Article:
Xerox said on Wednesday that it was cutting 15 percent of its work force as part of a restructuring, the company’s latest effort to shift focus to its business-services offerings and away from its iconic photocopiers.
In a news release, the company said it would reduce its global staff, which included roughly 23,000 employees in 2022, and name a new leadership team. The layoffs are expected to take place in the first quarter of 2024.
The company’s shares fell more than 12 percent after the layoff news was announced. Its share price had been steadily rising over the past year, in part because Xerox had saved billions of dollars after starting a cost-cutting program in 2018. It reported a roughly 6 percent drop in revenue in the third quarter of 2023 compared with the previous year.
Xerox was founded in 1906 as the Haloid Company. After being known primarily for manufacturing photocopy machines throughout the 20th century — so much so that to “Xerox” became a verb — and facing pressure from Japanese competitors like Canon, it transitioned to focusing more on financial services, like insurance and real estate.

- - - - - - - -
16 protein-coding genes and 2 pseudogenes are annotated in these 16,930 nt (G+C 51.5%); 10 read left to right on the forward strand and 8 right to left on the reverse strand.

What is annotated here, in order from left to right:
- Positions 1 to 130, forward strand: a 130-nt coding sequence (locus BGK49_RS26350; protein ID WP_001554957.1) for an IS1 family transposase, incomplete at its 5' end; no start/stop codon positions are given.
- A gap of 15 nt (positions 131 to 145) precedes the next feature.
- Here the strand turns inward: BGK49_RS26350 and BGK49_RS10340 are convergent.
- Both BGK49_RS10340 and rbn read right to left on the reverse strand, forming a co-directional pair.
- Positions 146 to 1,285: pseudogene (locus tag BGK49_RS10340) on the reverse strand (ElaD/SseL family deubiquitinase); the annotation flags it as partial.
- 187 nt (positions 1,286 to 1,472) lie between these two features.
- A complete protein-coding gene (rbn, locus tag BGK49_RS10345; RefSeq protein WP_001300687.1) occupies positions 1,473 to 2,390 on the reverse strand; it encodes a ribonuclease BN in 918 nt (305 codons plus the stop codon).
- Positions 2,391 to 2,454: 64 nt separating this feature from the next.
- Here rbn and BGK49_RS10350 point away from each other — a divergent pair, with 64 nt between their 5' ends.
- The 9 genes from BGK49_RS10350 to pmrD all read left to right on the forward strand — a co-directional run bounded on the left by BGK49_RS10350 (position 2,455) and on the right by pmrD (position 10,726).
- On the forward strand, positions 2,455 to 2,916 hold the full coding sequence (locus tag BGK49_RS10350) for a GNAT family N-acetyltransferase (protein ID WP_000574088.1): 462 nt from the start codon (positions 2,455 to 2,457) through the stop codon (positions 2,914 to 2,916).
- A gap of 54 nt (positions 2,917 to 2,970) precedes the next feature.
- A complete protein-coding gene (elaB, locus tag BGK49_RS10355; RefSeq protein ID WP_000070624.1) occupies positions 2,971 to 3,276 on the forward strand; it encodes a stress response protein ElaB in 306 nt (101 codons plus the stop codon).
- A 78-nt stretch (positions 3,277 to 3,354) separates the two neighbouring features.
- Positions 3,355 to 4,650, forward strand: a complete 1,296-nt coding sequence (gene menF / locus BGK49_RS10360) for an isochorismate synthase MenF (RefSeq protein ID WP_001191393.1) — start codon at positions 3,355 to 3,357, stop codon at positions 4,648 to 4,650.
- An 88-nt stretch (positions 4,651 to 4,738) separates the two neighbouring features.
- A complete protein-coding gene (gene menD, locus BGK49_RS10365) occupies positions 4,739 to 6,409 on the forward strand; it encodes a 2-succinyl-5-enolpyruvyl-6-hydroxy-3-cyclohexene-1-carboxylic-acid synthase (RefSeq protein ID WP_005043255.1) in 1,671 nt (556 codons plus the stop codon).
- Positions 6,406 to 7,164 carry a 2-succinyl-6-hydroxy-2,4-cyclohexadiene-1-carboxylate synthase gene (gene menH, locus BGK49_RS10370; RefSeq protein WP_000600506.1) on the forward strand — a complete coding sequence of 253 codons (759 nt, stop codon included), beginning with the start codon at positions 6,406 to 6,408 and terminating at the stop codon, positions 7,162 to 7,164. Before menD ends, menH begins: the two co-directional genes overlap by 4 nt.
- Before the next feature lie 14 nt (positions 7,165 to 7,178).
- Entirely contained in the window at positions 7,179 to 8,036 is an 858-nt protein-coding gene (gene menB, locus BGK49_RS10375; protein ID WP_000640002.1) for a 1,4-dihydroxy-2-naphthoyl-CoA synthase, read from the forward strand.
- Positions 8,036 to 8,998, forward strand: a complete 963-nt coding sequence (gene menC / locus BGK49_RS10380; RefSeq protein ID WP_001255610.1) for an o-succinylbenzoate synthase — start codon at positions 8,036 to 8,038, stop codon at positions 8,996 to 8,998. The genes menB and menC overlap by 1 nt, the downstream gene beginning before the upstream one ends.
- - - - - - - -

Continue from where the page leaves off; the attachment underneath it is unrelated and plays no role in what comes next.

That strategy ultimately backfired, and the company sold off those divisions in the 1990s. In recent years, Xerox has struggled to adjust to the digital age as demand for ink and print documents crumbled.
The transition would happen in fits and starts, with a series of moves that didn’t deliver profits.
Under the leadership of Ursula Burns, Xerox’s former chief executive, the company sought to beef up its business services by helping clients streamline the flow of documents in human resources and health care and handling payment systems. In 2010 it acquired Affiliated Computer Services, which runs the computer payment services for E-ZPass highway tolls, for $6.4 billion.
But Xerox sold off its information technology outsourcing business for more than $1 billion in 2014, and competition from China in the production of cartridge-clone makers hurt its profits. The company also sought to make inroads in 3-D printing, but it sold off that business unit, too, in August 2023.
In 2018, the company announced that it was merging with Fujifilm, the Japanese conglomerate. That merger was called off less than three months later after activist shareholders, most prominently Carl Icahn, protested the move as undervaluing Xerox. In 2019, Xerox sought to acquire HP, but that deal was also called off after HP rejected it, citing concerns over Xerox’s financial health.